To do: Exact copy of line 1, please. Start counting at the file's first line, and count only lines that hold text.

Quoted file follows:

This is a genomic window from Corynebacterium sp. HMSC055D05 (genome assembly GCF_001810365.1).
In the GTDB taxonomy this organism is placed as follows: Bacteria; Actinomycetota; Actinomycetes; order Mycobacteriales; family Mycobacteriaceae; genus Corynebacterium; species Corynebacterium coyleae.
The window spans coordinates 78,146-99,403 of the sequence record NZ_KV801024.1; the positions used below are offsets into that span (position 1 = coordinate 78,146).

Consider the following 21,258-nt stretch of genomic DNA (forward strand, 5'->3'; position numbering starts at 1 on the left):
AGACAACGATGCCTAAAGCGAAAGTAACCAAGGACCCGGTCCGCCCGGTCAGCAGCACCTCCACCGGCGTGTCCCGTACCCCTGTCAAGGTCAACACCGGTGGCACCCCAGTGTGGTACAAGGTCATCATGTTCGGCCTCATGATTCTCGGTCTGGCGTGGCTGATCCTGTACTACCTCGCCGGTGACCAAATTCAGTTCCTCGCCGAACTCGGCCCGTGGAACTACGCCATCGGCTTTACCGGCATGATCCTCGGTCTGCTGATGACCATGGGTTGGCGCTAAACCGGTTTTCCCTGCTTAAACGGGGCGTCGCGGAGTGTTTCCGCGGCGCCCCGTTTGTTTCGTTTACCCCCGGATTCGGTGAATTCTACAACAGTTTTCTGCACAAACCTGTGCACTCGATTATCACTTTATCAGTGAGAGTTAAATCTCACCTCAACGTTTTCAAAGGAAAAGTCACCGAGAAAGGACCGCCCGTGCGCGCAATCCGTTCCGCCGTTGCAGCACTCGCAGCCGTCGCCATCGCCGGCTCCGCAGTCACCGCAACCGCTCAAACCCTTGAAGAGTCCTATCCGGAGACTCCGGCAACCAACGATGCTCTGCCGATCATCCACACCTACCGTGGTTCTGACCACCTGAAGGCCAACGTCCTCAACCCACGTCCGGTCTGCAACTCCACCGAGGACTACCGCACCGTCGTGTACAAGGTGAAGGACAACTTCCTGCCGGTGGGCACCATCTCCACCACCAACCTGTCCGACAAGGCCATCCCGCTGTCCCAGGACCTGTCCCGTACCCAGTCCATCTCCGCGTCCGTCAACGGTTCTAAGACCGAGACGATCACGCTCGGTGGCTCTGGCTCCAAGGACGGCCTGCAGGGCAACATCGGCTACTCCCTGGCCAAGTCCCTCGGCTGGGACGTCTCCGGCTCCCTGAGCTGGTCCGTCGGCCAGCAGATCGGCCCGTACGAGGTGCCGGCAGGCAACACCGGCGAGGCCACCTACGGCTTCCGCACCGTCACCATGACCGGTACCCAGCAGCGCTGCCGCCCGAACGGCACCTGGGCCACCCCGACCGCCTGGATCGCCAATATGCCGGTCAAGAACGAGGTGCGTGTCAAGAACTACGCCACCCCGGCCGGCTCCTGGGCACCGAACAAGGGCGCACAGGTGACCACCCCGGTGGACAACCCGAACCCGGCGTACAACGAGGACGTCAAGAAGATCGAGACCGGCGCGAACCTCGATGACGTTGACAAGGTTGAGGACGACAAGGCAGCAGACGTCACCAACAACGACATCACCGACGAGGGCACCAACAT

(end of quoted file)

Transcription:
This is a genomic window from Corynebacterium sp. HMSC055D05 (genome assembly GCF_001810365.1).